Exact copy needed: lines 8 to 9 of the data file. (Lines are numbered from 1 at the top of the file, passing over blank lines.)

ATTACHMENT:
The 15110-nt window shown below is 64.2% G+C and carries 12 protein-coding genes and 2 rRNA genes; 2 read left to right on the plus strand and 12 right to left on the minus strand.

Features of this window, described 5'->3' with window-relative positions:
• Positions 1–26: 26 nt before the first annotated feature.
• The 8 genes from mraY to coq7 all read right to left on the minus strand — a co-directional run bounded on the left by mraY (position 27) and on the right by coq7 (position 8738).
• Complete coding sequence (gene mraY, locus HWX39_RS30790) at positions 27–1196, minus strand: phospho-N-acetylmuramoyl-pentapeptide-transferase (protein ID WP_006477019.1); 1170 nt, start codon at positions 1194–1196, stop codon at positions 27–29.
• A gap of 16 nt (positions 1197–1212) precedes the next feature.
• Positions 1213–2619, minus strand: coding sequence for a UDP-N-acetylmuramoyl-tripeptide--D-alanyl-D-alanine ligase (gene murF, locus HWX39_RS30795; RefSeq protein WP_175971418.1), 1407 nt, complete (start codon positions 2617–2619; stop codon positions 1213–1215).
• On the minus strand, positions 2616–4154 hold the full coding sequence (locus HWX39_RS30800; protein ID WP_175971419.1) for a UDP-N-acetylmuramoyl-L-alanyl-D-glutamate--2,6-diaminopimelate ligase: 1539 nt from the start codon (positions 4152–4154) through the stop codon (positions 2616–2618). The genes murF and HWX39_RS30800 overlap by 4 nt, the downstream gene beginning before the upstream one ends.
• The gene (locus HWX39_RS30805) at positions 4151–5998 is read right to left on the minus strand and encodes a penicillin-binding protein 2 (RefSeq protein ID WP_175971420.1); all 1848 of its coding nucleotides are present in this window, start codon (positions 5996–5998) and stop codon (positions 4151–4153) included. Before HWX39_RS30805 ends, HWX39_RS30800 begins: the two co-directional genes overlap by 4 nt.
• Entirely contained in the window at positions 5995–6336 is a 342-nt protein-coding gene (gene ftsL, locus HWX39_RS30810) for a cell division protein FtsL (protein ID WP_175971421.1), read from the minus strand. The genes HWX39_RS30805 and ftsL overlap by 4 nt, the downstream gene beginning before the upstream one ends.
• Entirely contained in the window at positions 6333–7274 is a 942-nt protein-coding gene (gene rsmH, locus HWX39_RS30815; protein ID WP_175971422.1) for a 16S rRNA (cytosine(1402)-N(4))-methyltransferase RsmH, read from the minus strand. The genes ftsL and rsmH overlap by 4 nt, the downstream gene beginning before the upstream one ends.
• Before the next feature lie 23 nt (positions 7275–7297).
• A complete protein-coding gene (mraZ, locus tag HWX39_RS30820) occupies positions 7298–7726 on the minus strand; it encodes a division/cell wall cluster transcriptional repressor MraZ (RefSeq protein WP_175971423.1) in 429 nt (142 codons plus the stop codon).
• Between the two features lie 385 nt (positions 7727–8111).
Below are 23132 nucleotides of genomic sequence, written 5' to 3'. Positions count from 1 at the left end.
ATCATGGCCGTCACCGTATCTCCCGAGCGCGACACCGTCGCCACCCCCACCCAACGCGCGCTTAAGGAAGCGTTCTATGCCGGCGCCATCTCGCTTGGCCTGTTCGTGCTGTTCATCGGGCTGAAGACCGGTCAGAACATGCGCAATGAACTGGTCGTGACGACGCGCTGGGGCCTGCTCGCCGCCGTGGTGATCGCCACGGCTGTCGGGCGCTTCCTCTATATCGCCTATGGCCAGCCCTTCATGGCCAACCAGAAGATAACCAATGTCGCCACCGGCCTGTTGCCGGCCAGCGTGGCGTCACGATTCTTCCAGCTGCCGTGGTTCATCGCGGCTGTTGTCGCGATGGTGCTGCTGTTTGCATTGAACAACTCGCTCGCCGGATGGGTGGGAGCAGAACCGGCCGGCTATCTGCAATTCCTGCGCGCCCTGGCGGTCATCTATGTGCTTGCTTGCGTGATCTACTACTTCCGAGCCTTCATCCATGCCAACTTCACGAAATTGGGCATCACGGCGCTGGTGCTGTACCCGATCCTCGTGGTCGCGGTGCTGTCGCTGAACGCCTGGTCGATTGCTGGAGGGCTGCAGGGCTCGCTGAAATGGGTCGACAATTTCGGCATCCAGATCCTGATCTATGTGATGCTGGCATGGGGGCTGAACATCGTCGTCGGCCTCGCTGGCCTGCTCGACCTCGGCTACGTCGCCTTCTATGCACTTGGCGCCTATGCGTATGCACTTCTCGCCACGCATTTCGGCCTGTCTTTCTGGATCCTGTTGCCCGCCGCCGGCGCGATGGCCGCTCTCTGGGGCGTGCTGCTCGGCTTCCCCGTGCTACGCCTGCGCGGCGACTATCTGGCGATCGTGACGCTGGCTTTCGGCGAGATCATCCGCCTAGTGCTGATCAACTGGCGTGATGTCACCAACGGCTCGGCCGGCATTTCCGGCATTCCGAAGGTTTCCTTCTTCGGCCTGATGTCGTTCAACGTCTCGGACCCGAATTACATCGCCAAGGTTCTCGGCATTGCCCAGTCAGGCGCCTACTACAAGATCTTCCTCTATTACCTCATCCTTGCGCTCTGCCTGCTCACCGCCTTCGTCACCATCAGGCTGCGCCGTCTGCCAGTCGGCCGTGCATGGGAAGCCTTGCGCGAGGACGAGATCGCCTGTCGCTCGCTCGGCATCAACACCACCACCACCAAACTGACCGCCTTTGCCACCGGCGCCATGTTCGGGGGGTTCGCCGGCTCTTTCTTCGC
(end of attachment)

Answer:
• On the minus strand, positions 2616–4154 hold the full coding sequence (locus HWX39_RS30800; protein ID WP_175971419.1) for a UDP-N-acetylmuramoyl-L-alanyl-D-glutamate--2,6-diaminopimelate ligase: 1539 nt from the start codon (positions 4152–4154) through the stop codon (positions 2616–2618). The genes murF and HWX39_RS30800 overlap by 4 nt, the downstream gene beginning before the upstream one ends.
• The gene (locus HWX39_RS30805) at positions 4151–5998 is read right to left on the minus strand and encodes a penicillin-binding protein 2 (RefSeq protein ID WP_175971420.1); all 1848 of its coding nucleotides are present in this window, start codon (positions 5996–5998) and stop codon (positions 4151–4153) included. Before HWX39_RS30805 ends, HWX39_RS30800 begins: the two co-directional genes overlap by 4 nt.